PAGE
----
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The north end of the Coliseum will be home to business “incubators”. The idea of a sharing-economy is currently trending and our population’s spirit of entrepreneurship is on the verge of flourishing as it once has in America’s history. The structural bays will be treated as an infill colonnade opening out to the street. Each bay will be provide small-scale restaurant space that allows budding entrepreneurs to test concepts and gain exposure to investors in order to open brick and mortar locations. It will also be home to a kitchen incubator that hosts a shareable kitchen space for educational and business opportunities. This leads to a brewery co-opt, the first in the nation, where budding master brewers can produce small batch productions to encourage large-scale investment. Work-share office space will be available on the second and third level of the Coliseum to promote further affordable and shareable space and encourage entrepreneurship.

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Sustainable redevelopment systems are also incorporated. The vertical greenhouses will infill the current structural bays to make use of strong southern heat gain for food production needs and heat capture to be reused throughout the facility. Large operable skylights will be cut into the existing roof to provide day lighting and natural ventilation.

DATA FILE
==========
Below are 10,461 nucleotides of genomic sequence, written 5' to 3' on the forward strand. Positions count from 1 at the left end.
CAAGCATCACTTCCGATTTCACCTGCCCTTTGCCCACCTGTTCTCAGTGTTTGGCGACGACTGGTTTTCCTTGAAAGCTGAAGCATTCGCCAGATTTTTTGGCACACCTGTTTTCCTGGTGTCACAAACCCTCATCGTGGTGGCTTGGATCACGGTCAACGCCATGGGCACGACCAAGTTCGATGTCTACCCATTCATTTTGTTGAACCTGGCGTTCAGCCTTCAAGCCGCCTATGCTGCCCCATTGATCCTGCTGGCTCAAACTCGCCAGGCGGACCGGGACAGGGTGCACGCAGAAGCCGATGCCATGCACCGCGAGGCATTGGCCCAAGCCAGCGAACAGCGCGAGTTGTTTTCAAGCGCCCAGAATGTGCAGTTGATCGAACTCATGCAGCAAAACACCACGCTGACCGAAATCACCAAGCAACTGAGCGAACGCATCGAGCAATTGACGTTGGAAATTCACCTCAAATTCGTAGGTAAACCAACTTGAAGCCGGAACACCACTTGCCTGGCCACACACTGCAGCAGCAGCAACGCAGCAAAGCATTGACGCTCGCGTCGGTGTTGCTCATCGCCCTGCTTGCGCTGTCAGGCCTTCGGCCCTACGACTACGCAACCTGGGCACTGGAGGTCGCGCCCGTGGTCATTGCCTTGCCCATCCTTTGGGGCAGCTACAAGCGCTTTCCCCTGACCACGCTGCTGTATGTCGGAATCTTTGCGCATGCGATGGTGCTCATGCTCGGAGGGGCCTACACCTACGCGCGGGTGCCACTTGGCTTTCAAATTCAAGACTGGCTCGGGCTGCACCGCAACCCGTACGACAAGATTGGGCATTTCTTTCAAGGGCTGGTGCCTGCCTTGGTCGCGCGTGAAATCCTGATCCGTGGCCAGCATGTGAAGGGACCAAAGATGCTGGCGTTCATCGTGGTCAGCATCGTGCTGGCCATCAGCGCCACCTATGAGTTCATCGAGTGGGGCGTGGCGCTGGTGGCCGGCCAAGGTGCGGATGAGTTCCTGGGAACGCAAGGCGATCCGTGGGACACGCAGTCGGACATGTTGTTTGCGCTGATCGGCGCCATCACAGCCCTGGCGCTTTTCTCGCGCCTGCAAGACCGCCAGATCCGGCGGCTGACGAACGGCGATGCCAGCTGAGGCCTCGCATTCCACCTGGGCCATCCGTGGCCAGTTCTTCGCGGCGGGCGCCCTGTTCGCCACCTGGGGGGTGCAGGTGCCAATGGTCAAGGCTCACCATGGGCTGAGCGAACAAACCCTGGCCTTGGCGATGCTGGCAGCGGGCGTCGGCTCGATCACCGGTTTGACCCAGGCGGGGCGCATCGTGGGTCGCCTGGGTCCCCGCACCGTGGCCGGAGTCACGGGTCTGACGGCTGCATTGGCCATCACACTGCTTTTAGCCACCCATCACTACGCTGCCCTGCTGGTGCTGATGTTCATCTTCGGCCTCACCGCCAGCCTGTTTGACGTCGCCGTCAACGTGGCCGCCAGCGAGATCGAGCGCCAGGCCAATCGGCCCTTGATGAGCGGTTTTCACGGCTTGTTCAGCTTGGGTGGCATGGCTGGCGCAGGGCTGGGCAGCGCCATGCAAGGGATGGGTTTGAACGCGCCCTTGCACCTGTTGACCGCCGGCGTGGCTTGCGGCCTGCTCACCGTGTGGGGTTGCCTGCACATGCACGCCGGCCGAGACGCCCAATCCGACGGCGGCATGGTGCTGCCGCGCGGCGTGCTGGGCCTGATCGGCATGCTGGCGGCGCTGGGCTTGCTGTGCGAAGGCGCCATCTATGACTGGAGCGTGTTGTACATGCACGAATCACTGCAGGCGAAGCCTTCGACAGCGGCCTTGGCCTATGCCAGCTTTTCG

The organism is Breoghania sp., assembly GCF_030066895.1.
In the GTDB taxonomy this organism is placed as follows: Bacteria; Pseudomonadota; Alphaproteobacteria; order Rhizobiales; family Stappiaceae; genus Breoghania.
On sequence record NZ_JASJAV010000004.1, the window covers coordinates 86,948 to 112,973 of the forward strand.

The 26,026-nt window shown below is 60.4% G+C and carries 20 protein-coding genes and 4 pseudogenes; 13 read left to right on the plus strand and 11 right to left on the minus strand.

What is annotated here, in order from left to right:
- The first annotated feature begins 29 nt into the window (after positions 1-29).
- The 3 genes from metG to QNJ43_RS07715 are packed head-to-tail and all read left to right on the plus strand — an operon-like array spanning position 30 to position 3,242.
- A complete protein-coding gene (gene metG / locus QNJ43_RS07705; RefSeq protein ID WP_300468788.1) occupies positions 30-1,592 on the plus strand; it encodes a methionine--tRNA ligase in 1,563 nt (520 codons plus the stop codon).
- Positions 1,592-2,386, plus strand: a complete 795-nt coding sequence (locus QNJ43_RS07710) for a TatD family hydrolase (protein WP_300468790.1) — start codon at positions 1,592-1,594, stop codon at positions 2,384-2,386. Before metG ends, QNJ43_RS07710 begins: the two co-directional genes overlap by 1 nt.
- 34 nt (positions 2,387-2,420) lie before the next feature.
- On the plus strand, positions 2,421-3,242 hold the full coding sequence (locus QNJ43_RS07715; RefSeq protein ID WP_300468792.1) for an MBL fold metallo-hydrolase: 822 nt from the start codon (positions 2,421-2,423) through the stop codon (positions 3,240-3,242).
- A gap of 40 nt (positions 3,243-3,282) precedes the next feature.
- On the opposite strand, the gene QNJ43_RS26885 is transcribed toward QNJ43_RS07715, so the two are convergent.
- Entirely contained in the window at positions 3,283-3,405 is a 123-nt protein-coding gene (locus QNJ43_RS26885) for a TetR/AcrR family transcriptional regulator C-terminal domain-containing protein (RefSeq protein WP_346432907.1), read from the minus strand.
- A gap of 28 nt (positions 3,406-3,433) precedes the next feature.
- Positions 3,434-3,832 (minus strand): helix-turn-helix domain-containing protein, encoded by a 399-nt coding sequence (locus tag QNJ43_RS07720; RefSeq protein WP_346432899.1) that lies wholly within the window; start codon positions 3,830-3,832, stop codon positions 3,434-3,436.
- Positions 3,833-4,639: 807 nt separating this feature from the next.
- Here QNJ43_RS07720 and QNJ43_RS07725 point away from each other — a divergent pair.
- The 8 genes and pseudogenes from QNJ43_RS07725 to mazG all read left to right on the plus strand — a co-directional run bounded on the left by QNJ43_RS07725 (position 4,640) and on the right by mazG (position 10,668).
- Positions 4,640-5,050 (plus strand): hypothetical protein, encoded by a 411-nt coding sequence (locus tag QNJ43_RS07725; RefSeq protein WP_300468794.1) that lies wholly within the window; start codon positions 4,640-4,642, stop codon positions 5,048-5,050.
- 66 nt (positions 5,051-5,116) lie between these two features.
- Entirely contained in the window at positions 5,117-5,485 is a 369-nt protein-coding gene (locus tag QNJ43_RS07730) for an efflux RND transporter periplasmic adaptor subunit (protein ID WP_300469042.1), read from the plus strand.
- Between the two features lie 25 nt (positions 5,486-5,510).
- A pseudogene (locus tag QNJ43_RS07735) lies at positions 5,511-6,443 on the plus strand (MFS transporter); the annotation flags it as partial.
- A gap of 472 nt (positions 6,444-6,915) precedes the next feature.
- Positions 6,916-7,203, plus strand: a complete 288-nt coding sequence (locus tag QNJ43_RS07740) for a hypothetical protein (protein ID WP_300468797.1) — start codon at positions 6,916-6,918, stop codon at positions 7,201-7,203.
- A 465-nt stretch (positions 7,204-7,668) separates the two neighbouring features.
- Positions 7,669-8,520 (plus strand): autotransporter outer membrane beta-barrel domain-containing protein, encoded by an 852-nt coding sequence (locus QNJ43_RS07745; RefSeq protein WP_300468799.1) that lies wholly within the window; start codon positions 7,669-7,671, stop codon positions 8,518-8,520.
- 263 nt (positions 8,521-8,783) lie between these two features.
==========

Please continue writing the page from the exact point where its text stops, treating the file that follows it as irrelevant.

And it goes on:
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The current environmental condition of the site includes an incredible amount of impervious pavement and has also been marked by the EPA as a Superfund site. To mitigate the environmental issues of the site, a constructed wetland park is proposed to replace current surface parking on the southwestern corner of the site. It will control site runoff from the entire northern district and neighborhoods before entering the Platte River, enhance the size and connection of the current failing park, and use phyto-remediation to cleanse the soil over a 30-year period. This process will help reclaim the health of the Platte River. The constructed wetland will be treated as public park space, with paths and social spaces intertwined. The relocated parking will connect the park with the street. The roof of the garage will be home to a food forest; an urban park that grows produce. The food forest serves two goals; aiding in the production of food and extending the park to the street. Denver will be the second in the nation, behind Portland, to grow food outdoors in a dense urban environment.